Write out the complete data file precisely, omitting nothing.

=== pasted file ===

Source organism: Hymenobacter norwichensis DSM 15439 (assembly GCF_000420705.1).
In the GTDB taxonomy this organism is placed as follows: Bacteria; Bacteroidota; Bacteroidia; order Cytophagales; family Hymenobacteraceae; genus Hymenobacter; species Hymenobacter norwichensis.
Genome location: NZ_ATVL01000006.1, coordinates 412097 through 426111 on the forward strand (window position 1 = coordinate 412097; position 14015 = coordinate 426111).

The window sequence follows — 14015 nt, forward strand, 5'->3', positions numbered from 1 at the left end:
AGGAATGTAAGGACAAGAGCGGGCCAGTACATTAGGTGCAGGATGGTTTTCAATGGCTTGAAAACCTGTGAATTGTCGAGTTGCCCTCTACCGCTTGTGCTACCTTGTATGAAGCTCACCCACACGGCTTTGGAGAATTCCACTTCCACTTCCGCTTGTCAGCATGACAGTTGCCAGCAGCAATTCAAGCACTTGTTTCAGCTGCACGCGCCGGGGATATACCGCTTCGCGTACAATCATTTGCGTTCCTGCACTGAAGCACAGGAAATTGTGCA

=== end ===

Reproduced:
Source organism: Hymenobacter norwichensis DSM 15439 (assembly GCF_000420705.1).
In the GTDB taxonomy this organism is placed as follows: Bacteria; Bacteroidota; Bacteroidia; order Cytophagales; family Hymenobacteraceae; genus Hymenobacter; species Hymenobacter norwichensis.
Genome location: NZ_ATVL01000006.1, coordinates 412097 through 426111 on the forward strand (window position 1 = coordinate 412097; position 14015 = coordinate 426111).

The window sequence follows — 14015 nt, forward strand, 5'->3', positions numbered from 1 at the left end:
AGGAATGTAAGGACAAGAGCGGGCCAGTACATTAGGTGCAGGATGGTTTTCAATGGCTTGAAAACCTGTGAATTGTCGAGTTGCCCTCTACCGCTTGTGCTACCTTGTATGAAGCTCACCCACACGGCTTTGGAGAATTCCACTTCCACTTCCGCTTGTCAGCATGACAGTTGCCAGCAGCAATTCAAGCACTTGTTTCAGCTGCACGCGCCGGGGATATACCGCTTCGCGTACAATCATTTGCGTTCCTGCACTGAAGCACAGGAAATTGTGCA